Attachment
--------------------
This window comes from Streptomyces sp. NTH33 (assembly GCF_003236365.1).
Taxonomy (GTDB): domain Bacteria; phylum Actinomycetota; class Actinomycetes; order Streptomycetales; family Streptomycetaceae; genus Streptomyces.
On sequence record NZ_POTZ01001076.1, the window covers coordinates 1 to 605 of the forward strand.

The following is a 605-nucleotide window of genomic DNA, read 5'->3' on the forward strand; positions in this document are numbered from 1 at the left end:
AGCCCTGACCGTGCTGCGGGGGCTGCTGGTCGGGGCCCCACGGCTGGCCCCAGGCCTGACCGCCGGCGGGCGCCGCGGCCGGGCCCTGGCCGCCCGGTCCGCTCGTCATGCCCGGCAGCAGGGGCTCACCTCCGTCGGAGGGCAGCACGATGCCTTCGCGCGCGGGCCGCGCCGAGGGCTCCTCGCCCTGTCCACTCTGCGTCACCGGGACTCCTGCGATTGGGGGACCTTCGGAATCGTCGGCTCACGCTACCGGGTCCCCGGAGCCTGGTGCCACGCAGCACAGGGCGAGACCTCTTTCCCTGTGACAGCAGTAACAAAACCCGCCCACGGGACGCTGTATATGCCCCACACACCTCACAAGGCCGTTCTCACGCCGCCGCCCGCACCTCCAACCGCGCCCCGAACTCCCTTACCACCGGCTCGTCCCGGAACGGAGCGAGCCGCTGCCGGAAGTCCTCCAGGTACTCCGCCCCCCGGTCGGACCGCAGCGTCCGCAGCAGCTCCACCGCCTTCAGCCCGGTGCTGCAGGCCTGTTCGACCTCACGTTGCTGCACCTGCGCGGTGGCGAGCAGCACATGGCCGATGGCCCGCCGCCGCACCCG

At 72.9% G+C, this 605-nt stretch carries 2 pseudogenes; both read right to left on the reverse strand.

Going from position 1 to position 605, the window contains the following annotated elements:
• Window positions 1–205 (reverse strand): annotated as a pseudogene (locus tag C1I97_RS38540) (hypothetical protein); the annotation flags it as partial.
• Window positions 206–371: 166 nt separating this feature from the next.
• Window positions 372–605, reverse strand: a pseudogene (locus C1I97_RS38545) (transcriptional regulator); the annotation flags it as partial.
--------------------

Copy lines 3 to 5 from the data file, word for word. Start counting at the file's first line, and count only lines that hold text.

On sequence record NZ_POTZ01001076.1, the window covers coordinates 1 to 605 of the forward strand.

The following is a 605-nucleotide window of genomic DNA, read 5'->3' on the forward strand; positions in this document are numbered from 1 at the left end:
AGCCCTGACCGTGCTGCGGGGGCTGCTGGTCGGGGCCCCACGGCTGGCCCCAGGCCTGACCGCCGGCGGGCGCCGCGGCCGGGCCCTGGCCGCCCGGTCCGCTCGTCATGCCCGGCAGCAGGGGCTCACCTCCGTCGGAGGGCAGCACGATGCCTTCGCGCGCGGGCCGCGCCGAGGGCTCCTCGCCCTGTCCACTCTGCGTCACCGGGACTCCTGCGATTGGGGGACCTTCGGAATCGTCGGCTCACGCTACCGGGTCCCCGGAGCCTGGTGCCACGCAGCACAGGGCGAGACCTCTTTCCCTGTGACAGCAGTAACAAAACCCGCCCACGGGACGCTGTATATGCCCCACACACCTCACAAGGCCGTTCTCACGCCGCCGCCCGCACCTCCAACCGCGCCCCGAACTCCCTTACCACCGGCTCGTCCCGGAACGGAGCGAGCCGCTGCCGGAAGTCCTCCAGGTACTCCGCCCCCCGGTCGGACCGCAGCGTCCGCAGCAGCTCCACCGCCTTCAGCCCGGTGCTGCAGGCCTGTTCGACCTCACGTTGCTGCACCTGCGCGGTGGCGAGCAGCACATGGCCGATGGCCCGCCGCCGCACCCG